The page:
Prenatal alcohol exposure alters development of brain function

August 4, 2014
fMRI scan of working memory activation in typically-developing children. Credit: The Saban Research Institute

In the first study of its kind, Prapti Gautam, PhD, and colleagues from The Saban Research Institute of Children's Hospital Los Angeles found that children with fetal alcohol spectrum disorders (FASD) showed weaker brain activation during specific cognitive tasks than their unaffected counterparts. These novel findings suggest a possible neural mechanism for the persistent attention problems seen in individuals with FASD. The results of this study will be published in Cerebral Cortex on August 4.

"Functional magnetic resonance imaging (fMRI) has been used to observe brain activity during mental tasks in children with FASD, but we are the first to utilize these techniques to look at brain activation over time," says Gautam. "We wanted to see if the differences in brain activation between children with FASD and their healthy peers were static, or if they changed as children got older."

FASD encompasses the broad spectrum of symptoms that are linked to in utero , including cognitive impairment, deficits in intelligence and attention and central nervous system abnormalities. These symptoms can lead to attention problems and higher societal and economic burdens common in individuals with FASD.

During the period of childhood and adolescence, brain function, working memory and attention performance all rapidly improve, suggesting that this is a crucial time for developing brain networks. To study how prenatal alcohol exposure may alter this development, researchers observed a group of unaffected children and a group of children with FASD over two years. They used fMRI to observe brain activation through such as visuo-spatial attention—how we visually perceive the spatial relationships among objects in our environment —and working memory.

"We found that there were significant differences in development brain activation over time between the two groups, even though they did not differ in task performance," notes Elizabeth Sowell, PhD, director of the Developmental Cognitive Neuroimaging Laboratory at The Saban Research Institute and senior author on the manuscript. "While the healthy control group showed an increase in signal intensity over time, the children with FASD showed a decrease in brain activation during visuo-spatial attention, especially in the frontal, temporal and parietal brain regions."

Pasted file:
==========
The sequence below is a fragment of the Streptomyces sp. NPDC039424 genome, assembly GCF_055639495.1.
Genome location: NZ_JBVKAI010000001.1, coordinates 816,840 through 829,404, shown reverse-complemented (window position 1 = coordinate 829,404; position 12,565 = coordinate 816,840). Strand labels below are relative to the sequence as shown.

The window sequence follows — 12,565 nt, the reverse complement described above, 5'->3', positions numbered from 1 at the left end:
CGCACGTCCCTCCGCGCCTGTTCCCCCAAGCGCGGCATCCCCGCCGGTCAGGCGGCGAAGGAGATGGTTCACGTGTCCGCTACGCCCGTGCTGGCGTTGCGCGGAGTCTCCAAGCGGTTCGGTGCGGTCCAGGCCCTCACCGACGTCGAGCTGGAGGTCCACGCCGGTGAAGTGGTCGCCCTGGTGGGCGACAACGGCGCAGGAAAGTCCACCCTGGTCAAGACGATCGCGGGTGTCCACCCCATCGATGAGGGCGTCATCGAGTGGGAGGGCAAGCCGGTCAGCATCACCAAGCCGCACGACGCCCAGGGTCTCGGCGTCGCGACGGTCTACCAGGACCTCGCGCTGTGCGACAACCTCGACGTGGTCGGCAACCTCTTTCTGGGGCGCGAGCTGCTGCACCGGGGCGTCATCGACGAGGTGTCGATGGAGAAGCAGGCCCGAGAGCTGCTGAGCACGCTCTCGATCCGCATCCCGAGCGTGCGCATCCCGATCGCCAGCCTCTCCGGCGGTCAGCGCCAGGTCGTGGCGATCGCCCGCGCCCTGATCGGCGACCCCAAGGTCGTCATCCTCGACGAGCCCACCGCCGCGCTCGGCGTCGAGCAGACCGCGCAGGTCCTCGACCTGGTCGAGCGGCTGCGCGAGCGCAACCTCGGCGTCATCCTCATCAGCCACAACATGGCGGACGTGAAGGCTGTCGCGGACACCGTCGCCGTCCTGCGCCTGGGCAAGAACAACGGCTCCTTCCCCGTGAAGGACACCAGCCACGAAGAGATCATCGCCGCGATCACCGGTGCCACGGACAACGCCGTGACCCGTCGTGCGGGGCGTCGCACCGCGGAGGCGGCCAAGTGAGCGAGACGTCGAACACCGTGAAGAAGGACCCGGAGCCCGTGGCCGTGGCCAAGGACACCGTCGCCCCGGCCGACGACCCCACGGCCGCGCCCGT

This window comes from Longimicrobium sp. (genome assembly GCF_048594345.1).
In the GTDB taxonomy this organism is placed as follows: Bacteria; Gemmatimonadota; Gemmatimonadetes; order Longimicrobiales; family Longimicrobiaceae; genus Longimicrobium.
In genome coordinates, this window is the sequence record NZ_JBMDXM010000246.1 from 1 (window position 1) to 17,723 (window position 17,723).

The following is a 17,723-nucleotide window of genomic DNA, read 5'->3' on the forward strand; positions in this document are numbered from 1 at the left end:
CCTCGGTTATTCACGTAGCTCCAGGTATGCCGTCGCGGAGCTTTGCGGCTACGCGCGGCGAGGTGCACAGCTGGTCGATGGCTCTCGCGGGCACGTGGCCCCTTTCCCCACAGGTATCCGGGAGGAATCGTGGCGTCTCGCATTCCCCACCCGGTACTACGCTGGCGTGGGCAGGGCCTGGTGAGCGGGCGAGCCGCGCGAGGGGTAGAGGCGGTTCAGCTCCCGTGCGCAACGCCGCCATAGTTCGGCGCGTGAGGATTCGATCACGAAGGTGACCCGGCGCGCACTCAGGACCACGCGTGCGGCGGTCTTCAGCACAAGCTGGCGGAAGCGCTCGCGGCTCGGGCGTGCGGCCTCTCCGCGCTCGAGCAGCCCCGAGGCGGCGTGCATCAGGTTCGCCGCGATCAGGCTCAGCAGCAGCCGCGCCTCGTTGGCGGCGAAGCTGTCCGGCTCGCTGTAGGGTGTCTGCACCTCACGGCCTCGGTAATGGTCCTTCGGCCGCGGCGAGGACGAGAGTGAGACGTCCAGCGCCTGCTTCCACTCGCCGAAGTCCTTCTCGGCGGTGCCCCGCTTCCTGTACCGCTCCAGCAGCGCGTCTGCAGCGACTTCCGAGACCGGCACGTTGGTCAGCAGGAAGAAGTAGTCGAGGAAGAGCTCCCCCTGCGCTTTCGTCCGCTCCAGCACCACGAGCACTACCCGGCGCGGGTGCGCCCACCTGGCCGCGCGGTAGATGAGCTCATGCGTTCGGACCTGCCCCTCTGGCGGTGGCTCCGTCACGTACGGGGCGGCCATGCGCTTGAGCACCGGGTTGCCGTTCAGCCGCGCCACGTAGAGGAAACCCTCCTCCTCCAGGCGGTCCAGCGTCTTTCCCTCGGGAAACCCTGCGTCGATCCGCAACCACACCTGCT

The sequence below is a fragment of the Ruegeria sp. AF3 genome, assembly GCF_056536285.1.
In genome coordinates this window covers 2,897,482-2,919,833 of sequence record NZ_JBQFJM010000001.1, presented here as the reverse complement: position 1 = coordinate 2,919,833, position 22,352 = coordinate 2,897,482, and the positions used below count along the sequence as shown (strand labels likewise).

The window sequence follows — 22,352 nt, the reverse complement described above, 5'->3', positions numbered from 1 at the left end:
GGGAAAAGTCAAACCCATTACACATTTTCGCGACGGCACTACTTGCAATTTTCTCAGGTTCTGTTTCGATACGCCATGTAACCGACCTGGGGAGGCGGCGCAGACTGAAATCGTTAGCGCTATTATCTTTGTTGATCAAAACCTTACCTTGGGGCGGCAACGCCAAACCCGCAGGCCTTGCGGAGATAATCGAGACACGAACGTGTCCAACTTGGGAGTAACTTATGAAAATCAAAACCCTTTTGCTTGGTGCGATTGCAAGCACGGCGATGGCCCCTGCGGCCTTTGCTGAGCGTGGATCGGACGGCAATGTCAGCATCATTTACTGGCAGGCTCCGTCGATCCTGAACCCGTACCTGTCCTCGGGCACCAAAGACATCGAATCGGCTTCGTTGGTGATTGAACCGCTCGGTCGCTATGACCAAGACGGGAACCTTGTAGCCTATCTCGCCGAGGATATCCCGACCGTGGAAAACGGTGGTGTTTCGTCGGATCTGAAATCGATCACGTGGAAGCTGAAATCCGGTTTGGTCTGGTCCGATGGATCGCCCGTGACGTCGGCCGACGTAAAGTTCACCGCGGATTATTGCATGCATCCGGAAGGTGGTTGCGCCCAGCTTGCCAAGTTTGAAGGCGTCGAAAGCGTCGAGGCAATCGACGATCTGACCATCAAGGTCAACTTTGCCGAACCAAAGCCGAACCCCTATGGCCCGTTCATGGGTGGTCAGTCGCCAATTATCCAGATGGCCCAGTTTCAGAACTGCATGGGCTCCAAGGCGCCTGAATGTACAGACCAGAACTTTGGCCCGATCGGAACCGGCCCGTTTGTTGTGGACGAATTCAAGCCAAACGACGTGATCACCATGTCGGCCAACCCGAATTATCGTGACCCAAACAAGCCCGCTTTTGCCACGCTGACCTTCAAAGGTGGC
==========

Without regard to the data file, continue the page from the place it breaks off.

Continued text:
These results demonstrate that can change how brain signaling develops during childhood and adolescence, long after the damaging effects of alcohol exposure in utero. The atypical development of observed in with FASD could explain the persistent problems in cognitive and behavioral function seen in this population as they mature.

Explore further: Delayed auditory processing found in fetal alcohol syndrome

Related Stories

Delayed auditory processing found in fetal alcohol syndrome

October 5, 2012

(HealthDay)—Preschool children with fetal alcohol spectrum disorder (FASD) display delays in auditory processing, which may serve as a useful neural marker of information processing difficulties, according to research published ...

Prenatal exposure to alcohol disrupts brain circuitry

November 28, 2013

(Medical Xpress)—Prenatal exposure to alcohol severely disrupts major features of brain development that potentially lead to increased anxiety and poor motor function, conditions typical in humans with Fetal Alcohol Spectrum ...

Paying closer attention to attention

April 24, 2014

Ellen's (not her real name) adoptive parents weren't surprised when the school counselor suggested that she might have attention deficit hyperactivity disorder (ADHD).

Recommended for you

New mechanism discovered behind infant epilepsy

September 3, 2015

Scientists at Karolinska Institutet and Karolinska University Hospital in Sweden have discovered a new explanation for severe early infant epilepsy. Mutations in the gene encoding the protein KCC2 can cause the disease, hereby ...

Deciphering the olfactory receptor code

August 31, 2015

In animals, numerous behaviors are governed by the olfactory perception of their surrounding world. Whether originating in the nose of a mammal or the antennas of an insect, perception results from the combined activation ...

Neuron responsible for alcoholism found

September 2, 2015

Scientists have pinpointed a population of neurons in the brain that influences whether one drink leads to two, which could ultimately lead to a cure for alcoholism and other addictions.

0 comments

Please sign in to add a comment. Registration is free, and takes less than a minute. Read more

Click here to reset your password.
Sign in to get notified via email when new comments are made.